Name of the
Symptoms of damage
Black bodied tiny insects suck the sap making the plants stunted
Spray 0.025% of methyl
demetion or < of ).05% or>
Dark green to brown hairless
Larve mine the leaves by folding
and webbing them Plants are
retarded in growth and give a burnt-up appearance and a yellow colour
Spray 0.025% of methyl
metasystox or 0.05% of
The earwings feed on the
both newly formed and mature pods and render them unfit for consumption.
Drill into the soil BHC 10% dust @25 kg/ha or Temic 10 g
@ one kg/ha or before planting.
The caterpillars occur in
masses and defoliate the crop,
reducing the yield.
Dust BHC 10% dust @25 kg/ha on young larve or spray Metasystox 0.05 @ 350-400 litres per hectare.
Damage the roots causing the
plants to die.Also, they scrape
the shell and eat away the soft
Apply Heptachlor 5% dust @ 25 kg per hectare.
Necrosis of the buds occurs and further growth of the plants is arrested. Axillary shoots are
produced, owing to which the
whole plant gives a whirled
appearance. Such plants seldom
produce any pods: resulting in a
heavy reduction in yeild
No control measure is available, but some culters are resistant to this disease.
Rooting of the hypocotyl region,
wilting and death of the seedlings
Treat the seed with Thiram or Captan 3 g/kg of seed.
Motting of the leaves, accompanied with their malformation, smelling and plucking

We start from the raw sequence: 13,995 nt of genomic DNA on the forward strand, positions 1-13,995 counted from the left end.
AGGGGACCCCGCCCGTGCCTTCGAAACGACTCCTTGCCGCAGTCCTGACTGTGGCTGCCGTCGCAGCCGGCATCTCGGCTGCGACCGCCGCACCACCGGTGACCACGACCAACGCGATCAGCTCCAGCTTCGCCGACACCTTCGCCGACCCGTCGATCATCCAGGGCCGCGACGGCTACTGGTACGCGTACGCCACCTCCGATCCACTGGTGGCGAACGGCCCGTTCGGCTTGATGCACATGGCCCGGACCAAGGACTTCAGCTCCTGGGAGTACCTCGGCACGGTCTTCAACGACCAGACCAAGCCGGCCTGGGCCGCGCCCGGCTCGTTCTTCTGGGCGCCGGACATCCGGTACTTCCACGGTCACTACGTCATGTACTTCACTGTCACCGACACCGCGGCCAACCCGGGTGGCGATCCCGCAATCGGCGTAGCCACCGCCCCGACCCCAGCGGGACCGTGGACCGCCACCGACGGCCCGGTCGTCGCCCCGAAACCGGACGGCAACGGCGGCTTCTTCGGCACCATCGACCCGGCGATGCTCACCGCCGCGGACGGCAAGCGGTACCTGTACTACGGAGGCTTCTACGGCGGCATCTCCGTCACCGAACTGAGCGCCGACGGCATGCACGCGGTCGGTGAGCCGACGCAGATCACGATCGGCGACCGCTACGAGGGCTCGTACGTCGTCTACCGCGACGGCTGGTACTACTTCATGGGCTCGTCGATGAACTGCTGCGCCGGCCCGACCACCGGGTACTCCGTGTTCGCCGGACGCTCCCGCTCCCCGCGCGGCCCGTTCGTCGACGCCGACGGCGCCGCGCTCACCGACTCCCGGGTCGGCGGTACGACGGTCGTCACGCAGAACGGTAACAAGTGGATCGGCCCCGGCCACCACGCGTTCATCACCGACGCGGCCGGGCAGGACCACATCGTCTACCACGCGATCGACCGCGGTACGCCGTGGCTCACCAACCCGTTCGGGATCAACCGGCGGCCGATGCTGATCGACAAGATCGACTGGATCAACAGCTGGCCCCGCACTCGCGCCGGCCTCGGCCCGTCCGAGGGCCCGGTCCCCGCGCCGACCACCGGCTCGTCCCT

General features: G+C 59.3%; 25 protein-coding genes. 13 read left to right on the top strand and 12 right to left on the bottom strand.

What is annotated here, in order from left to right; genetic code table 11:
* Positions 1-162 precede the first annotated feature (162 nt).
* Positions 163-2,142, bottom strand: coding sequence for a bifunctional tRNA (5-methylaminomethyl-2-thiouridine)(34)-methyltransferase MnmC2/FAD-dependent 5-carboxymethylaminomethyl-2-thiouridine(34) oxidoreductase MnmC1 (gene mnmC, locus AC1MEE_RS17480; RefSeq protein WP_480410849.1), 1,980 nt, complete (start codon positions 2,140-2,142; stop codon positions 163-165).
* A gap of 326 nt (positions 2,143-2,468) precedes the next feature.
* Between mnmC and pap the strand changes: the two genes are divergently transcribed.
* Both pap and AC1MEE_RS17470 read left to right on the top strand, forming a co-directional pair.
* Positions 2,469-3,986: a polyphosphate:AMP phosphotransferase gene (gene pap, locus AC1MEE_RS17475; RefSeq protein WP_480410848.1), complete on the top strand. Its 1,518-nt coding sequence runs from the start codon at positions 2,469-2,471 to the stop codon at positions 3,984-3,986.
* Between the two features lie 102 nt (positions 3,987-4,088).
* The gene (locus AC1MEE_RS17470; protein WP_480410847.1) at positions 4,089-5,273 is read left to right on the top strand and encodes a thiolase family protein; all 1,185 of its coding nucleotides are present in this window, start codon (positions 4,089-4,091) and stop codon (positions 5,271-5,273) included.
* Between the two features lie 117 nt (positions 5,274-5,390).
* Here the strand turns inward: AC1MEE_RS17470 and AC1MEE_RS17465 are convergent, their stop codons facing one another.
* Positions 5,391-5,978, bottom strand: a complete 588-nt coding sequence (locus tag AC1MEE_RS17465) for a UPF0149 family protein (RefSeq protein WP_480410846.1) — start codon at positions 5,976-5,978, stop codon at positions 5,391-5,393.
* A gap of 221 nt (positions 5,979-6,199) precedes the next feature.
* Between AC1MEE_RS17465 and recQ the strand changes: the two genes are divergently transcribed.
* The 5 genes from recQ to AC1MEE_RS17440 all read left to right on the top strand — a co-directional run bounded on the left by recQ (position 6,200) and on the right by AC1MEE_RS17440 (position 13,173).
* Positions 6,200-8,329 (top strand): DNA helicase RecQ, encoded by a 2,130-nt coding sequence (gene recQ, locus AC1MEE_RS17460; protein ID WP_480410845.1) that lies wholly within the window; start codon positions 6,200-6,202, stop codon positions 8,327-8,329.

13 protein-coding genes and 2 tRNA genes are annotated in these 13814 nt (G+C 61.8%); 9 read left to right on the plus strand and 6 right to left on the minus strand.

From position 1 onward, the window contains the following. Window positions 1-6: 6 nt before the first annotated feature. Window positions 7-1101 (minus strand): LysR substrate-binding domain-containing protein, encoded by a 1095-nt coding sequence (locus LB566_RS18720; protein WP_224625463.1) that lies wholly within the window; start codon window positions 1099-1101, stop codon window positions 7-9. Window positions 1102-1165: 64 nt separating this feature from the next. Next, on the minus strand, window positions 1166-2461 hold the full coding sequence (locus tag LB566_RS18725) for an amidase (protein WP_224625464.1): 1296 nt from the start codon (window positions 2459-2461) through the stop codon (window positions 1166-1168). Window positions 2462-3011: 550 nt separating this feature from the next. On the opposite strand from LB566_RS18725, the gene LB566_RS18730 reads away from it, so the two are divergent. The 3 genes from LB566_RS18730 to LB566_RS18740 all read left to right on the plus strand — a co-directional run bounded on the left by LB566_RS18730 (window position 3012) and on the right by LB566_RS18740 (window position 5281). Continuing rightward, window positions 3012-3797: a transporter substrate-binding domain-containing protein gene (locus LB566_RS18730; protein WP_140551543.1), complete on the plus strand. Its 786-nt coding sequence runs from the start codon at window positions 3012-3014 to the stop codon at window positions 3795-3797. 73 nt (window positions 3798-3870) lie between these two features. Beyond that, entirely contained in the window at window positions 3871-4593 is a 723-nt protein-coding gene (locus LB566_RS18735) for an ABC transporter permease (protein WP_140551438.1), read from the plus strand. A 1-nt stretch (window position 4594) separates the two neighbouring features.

Control aphids to arrest the
spread of the disease.
The rot begins below the soil
level, and spreads upwards and
downwards to the-system.
Drench the soil with 0.02% wet ceresan
Affected plants show a dense
clump of tufty shoots with
yellow leaves and erect habit.
Orange-red pustules appear on
both surfaces of the leaves. Eventully, the leaflets curl and drop off.
Spray 0.02% Hinosan to check
the spread of the disease.
Necrotic circular spot surrounded
by a light-yellow ring on the
upper side of the leaves.
Spots due to M.arachidicolaare large and irregular
Spray Benlate or Bavistin@
0.05% at 2-3 week intervals
3-4 times, starting from 4-6
weeks after solving.
YIELD: Under rainfed conditions, the average yield of semi-spreading and spreading varieties is 1200-1400 kg of unshelled pods per hectare and that of bunch types is 800-1,000 kg. The crops grown with supplemental irriga- tions produce 3,000 kg more of pods per hectare. The pods yield 70 to 75 per cent of kernels by weight. The yield of haulms is usually two to two-and-half times that of pods.